Impact on customer relationship “total”
Davis says a key indicator of neobanks success is the transformational change they’ve engendered in how customers interact with banks, displacing bank branches with seamless, zippy instant online services.
Davis says this is important as it’s the “ticket dined out on when they started”.
Furthermore, the rise of neobanks has undoubtedly ruffled the feathers of established banks.
Kieran Hines, analyst at Celent, says: “The emergence of Monzo, Revolut and others has undoubtedly helped stimulate a lot of investment on the part of big banks who want to catch up and close that gap.”
In the UK market, for example, banking giants HSBC, RBS and NatWest and US giant JP Morgan (which also plans to launch a digital bank in Germany as early as 2024) have launched neobank offshoots to counter the neobank surge.
Since their inception around eight years ago, neobanks have garnered hundreds of millions of pounds in funding, helping them become some of the most valuable fintechs across Europe.
But many in their early stages have been heavily reliant on card transaction fees as a primary revenue stream, a strategy which is unsustainable in the long-term and precarious amid an economic downturn given its reliance on customer spending.
Cognisant of this, over the past few years, neobanks have been broadening their businesses launching new revenue streams.
Revolut, which began life in 2015 offering cheap foreign exchange fees, has ambitions to be a “super-app” and now has its fingers in multiple pies, including banking services, currency exchange, stock trading, crypto, peer-to-peer payments, travel, insurance and even instant messaging.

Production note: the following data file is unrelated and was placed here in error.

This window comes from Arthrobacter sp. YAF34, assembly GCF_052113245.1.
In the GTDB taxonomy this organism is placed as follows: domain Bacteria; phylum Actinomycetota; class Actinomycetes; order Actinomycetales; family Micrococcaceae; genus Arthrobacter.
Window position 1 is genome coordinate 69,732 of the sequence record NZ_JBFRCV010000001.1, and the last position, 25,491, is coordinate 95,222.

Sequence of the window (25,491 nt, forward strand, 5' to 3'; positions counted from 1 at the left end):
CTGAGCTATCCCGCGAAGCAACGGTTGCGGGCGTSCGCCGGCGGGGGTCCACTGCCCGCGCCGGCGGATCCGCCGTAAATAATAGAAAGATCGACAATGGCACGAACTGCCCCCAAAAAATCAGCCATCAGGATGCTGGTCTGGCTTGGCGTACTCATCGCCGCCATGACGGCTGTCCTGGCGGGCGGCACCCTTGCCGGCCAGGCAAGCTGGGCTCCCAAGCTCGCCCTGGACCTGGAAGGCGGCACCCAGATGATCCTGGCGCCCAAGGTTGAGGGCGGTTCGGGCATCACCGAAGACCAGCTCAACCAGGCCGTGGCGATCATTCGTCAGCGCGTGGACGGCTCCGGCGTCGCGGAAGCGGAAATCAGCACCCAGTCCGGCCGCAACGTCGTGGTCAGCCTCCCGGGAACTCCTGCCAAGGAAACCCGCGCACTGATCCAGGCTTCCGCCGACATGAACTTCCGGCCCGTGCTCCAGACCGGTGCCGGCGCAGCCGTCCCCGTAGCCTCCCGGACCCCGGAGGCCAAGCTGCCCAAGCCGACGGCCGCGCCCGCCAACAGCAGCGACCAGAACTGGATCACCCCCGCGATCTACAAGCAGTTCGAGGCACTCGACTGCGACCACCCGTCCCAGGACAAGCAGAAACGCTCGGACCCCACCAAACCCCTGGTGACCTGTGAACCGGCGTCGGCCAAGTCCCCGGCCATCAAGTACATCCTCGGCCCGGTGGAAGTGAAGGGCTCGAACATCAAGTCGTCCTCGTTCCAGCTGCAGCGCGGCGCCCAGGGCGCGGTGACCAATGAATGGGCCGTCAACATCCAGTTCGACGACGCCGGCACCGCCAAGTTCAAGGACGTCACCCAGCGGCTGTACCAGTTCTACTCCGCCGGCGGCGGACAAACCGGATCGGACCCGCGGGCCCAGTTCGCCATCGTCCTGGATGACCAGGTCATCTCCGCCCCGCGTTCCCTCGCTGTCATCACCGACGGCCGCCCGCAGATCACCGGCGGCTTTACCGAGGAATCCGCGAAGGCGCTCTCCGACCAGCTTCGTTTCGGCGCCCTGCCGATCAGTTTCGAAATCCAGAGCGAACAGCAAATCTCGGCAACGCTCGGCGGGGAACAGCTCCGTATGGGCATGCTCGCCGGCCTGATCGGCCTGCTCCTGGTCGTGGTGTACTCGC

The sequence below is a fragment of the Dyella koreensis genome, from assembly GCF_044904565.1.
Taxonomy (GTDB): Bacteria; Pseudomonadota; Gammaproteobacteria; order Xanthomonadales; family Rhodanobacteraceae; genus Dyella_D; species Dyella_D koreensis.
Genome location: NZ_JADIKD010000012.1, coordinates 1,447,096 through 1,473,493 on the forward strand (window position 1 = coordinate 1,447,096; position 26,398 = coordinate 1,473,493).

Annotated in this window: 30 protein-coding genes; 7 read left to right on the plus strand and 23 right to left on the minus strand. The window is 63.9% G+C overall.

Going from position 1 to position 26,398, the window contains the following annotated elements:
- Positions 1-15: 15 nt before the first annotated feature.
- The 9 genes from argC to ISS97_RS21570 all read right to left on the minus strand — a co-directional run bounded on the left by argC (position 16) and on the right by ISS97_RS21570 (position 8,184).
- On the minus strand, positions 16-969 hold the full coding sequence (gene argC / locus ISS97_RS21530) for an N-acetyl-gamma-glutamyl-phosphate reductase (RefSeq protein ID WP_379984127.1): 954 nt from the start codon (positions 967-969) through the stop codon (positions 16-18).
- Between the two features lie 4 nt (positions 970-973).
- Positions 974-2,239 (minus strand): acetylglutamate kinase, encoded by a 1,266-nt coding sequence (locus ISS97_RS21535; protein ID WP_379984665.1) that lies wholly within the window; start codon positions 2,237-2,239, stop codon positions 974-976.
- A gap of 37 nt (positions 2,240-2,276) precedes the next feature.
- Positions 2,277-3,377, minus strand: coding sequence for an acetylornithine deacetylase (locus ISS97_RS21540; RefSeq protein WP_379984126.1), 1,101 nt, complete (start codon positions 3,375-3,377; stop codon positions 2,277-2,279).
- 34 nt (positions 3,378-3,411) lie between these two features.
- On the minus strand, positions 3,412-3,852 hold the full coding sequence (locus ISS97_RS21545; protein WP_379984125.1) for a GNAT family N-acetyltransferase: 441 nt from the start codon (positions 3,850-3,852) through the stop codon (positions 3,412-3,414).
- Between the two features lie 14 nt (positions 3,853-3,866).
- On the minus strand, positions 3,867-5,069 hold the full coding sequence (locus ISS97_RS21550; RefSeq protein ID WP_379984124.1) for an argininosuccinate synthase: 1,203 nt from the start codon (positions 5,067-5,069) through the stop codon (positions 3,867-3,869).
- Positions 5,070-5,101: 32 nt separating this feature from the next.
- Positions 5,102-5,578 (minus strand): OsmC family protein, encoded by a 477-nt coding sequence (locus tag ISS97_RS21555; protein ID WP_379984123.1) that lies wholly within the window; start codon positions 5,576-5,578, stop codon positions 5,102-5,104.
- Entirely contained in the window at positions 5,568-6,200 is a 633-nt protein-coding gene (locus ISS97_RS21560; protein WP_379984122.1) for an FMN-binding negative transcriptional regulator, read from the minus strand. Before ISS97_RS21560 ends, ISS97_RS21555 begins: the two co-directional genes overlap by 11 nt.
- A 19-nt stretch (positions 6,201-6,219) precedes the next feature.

Its push into crypto appears to be bearing dividends, with its latest financial figures for its foreign exchange and wealth division (which includes crypto) making up over half (55 per cent) of total revenues in 2021.
Starling has made a big push into SME banking and now holds 8.9 per cent of the UK market share for SME banking, as well as shifting its business into mortgage lending.
Monzo, meanwhile, has vaulted its business into subscriptions, launching Premium and Plus offerings, with subscription revenues jumping to over £11m by last year from launch in 2021.
N26, which is in 24 countries, now spans subscriptions, insurance, crypto and other banking products; likewise, Vivid Money says premium subscriptions are a “major revenue” driver.
Bunq, which bills itself as a sustainable bank, offers banking services, lending products and a real-time budgeting initiative.Lunar, which has a presence in Sweden, Norway and Denmark and counts Hollywood star Will Ferrell as a brand ambassador, is eyeing up a push into mainland Europe.
Lending could be future direction
Which of these strategies will prove the winner will be proven over time, but experts believe lending will be a hot area for neobanks in the future.
“What it comes down to and I think what will be the next phase for what generates profits for these neobanks is lending,” says Rudy Yang, fintech analyst, PitchBook.
But lending is a difficult nut to crack, requiring a large and diversified balance sheet, building credit models and data-driven pricing.
To combat this, in the US, neobanks have partnered with chartered banks (which do the heavy lifting) to offer lending products.